Wizards believe Beal's 2021-22 season was an anomaly originally appeared on NBC Sports Washington
WASHINGTON — For a player without his track record and history with his team, Bradley Beal’s 2021-22 season could have been really bad timing. In what was essentially the final year of his contract, he had a down season and played the fewest games of his career by a good margin.
The Wizards, though, remain intent on re-signing him and seem to view his year as an aberration rather than the beginning of a decline or indicative of a larger trend. He only played in 40 games and saw his numbers drop from 31.3 points per game on 48.5% shooting and 34.9% from three in 2020-21 to 23.2 points per game on 45.1% from the field and 30% from three.
But the 40-game sample size was not even half of a season and there was a lot of context to consider. Beal dealt with a right hip injury early in the season, then the death of his grandmother and then two stints in COVID-19 health and safety protocol before a left wrist injury ended his year entirely.
“Things didn’t go as we planned and a lot of that is unforeseen circumstances,” head coach Wes Unseld Jr. said.
The passing of Beal’s grandmother weighed on him well beyond his return to action on Nov. 17 and his second time in protocol came right when he was playing his best basketball of the season. Beal was averaging 27.4 points and shooting 49.6% from the field and 36.5% from three across 13 games when he left the lineup. He came back to post just 18.7 points on 42.4% shooting and 31.8% from three in six games before his season was ended due to wrist surgery.
All of that left Beal feeling conflicted. When he summed up his season in early March, he said he didn’t want to harp on the negative and kick himself while he was already down. But he also felt that, if given more time on the court, he could have written a much different narrative.
“I definitely know I could have finished out the year on a strong note… I know for sure if I played, we would be in the position we want to be in,” he said.
By that, he seemed to mean the Wizards would be firmly in the postseason picture. They ended up finishing 12th in the Eastern Conference, out of the play-in tournament and in the lottery, which is set for May 17.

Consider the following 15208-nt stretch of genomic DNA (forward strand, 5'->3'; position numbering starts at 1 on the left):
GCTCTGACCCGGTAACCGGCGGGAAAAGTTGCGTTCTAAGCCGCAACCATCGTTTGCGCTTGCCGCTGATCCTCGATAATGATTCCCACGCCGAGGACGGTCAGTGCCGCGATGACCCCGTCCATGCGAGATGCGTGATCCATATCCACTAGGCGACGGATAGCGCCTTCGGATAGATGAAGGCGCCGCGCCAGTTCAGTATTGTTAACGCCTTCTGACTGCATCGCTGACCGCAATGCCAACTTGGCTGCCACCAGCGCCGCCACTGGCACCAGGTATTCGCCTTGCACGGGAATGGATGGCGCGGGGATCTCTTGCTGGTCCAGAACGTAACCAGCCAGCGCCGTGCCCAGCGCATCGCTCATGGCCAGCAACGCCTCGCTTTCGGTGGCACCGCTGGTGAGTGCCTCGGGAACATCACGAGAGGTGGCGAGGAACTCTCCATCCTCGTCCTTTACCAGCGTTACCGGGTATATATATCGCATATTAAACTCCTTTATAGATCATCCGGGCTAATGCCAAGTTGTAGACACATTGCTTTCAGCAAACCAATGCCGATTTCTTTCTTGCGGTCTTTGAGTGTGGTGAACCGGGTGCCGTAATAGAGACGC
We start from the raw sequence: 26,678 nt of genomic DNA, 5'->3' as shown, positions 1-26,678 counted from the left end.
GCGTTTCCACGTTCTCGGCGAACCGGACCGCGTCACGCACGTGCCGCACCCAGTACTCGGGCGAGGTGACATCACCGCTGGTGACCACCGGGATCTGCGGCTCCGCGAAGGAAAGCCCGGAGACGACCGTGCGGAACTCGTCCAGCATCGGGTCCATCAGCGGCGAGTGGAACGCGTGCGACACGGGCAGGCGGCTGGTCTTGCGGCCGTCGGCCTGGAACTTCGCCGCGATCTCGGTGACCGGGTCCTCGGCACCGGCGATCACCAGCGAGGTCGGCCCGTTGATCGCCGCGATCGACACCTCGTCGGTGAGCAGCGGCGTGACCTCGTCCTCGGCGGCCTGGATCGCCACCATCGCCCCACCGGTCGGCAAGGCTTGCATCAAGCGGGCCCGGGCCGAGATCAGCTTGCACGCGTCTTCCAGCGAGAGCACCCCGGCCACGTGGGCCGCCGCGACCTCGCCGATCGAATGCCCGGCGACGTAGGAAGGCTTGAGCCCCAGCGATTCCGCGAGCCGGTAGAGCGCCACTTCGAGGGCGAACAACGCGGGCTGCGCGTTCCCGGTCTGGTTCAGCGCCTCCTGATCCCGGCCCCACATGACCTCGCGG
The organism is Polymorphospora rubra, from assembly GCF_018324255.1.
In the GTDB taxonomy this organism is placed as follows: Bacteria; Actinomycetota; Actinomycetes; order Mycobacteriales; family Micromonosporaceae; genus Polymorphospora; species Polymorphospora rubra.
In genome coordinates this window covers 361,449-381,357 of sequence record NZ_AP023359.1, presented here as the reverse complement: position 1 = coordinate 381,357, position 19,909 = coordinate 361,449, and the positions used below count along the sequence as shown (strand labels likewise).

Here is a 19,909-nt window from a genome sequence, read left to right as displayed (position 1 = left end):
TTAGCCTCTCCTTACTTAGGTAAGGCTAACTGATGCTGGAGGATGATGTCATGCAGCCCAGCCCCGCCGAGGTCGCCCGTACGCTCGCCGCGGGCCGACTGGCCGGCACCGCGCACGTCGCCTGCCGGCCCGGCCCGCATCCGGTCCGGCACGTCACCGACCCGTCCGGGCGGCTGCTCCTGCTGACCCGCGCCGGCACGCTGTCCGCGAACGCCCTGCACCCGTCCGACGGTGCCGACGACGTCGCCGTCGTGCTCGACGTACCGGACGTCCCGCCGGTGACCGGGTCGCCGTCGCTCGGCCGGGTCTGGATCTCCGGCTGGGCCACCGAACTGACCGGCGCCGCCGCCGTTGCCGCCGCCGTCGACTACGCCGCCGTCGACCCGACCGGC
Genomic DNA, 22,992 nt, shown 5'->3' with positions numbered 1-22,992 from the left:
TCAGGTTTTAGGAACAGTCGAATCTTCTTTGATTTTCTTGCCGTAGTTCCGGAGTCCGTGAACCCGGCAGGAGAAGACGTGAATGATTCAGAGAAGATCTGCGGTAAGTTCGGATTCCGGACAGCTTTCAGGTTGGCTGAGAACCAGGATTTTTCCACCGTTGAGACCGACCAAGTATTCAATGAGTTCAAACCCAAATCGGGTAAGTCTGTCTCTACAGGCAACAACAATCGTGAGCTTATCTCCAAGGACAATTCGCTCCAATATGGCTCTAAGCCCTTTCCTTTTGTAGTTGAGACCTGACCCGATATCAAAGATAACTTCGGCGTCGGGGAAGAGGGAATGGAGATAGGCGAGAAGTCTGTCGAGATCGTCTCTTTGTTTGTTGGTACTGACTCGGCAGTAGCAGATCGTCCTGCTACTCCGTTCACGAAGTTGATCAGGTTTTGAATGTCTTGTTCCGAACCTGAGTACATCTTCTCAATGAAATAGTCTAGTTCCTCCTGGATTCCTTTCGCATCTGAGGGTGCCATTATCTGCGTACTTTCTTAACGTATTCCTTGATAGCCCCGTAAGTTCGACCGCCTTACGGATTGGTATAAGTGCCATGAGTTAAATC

Beal having a down season and his team taking a step back from their playoff appearance the year before may lead to him experiencing the wrong end of recency bias in the coming months. NBA player ranking lists will come out and he may be lower on them than he would like. For example, in May of 2021 Beal was listed as the 19th-best player in the league by The Ringer. The same outlet dropped him from the top-25 altogether in March of 2022.
Whether it was that ranking or not, team president Tommy Sheppard has already seen what he feels are unfair assessments of the player Beal is.
“I see stuff about Bradley and I kind of wonder, my goodness, are we talking about the same player? He’s a special player, one of the best at his position in the NBA,” Sheppard said.
That should be good news to Beal, as Sheppard will lead negotiations for the Wizards this summer with Beal in line to potentially sign a supermax contract worth roughly $245 million over five years. Sheppard appears to be putting more stock in Beal’s production from prior seasons.
To be fair, the sample size of Beal being an elite scorer is much larger than that of this past season. He led the East two straight years, averaging 30-plus points per game in 2019-20 and 2020-21. He did so while shooting a solid 47% from the field and 35.1% from three. Beal was an All-NBA selection and All-Star starter for 2020-21.
Beal is also 28 going on 29, so not at the point where a steep drop-off is expected to happen. And his injury is to the wrist on his non-shooting hand. It’s not something that should present long-term concerns.
If Beal does stay with the Wizards on a new and lucrative long-term contract, they will be banking on him returning to the player he was just one season ago. Given Sheppard and Unseld Jr.’s comments, they seem confident that will be the case.